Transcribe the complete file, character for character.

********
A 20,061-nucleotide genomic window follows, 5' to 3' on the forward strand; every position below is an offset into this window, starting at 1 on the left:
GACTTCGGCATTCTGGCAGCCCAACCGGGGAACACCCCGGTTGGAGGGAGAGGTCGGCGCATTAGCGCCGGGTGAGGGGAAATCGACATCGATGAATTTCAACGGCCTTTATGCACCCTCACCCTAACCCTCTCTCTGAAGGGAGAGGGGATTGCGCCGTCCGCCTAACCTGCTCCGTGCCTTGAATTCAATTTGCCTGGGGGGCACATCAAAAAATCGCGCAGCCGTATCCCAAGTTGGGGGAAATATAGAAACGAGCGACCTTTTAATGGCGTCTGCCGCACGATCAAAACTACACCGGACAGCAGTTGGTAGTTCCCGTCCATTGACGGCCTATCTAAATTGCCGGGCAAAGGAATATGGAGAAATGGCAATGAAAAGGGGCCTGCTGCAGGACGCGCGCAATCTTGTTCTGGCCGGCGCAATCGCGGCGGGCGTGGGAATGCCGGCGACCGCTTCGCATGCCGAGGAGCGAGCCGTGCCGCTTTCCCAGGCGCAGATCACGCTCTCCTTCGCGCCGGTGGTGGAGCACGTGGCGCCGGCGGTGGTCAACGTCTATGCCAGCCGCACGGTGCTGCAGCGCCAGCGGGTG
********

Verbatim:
A 20,061-nucleotide genomic window follows, 5' to 3' on the forward strand; every position below is an offset into this window, starting at 1 on the left:
GACTTCGGCATTCTGGCAGCCCAACCGGGGAACACCCCGGTTGGAGGGAGAGGTCGGCGCATTAGCGCCGGGTGAGGGGAAATCGACATCGATGAATTTCAACGGCCTTTATGCACCCTCACCCTAACCCTCTCTCTGAAGGGAGAGGGGATTGCGCCGTCCGCCTAACCTGCTCCGTGCCTTGAATTCAATTTGCCTGGGGGGCACATCAAAAAATCGCGCAGCCGTATCCCAAGTTGGGGGAAATATAGAAACGAGCGACCTTTTAATGGCGTCTGCCGCACGATCAAAACTACACCGGACAGCAGTTGGTAGTTCCCGTCCATTGACGGCCTATCTAAATTGCCGGGCAAAGGAATATGGAGAAATGGCAATGAAAAGGGGCCTGCTGCAGGACGCGCGCAATCTTGTTCTGGCCGGCGCAATCGCGGCGGGCGTGGGAATGCCGGCGACCGCTTCGCATGCCGAGGAGCGAGCCGTGCCGCTTTCCCAGGCGCAGATCACGCTCTCCTTCGCGCCGGTGGTGGAGCACGTGGCGCCGGCGGTGGTCAACGTCTATGCCAGCCGCACGGTGCTGCAGCGCCAGCGGGTG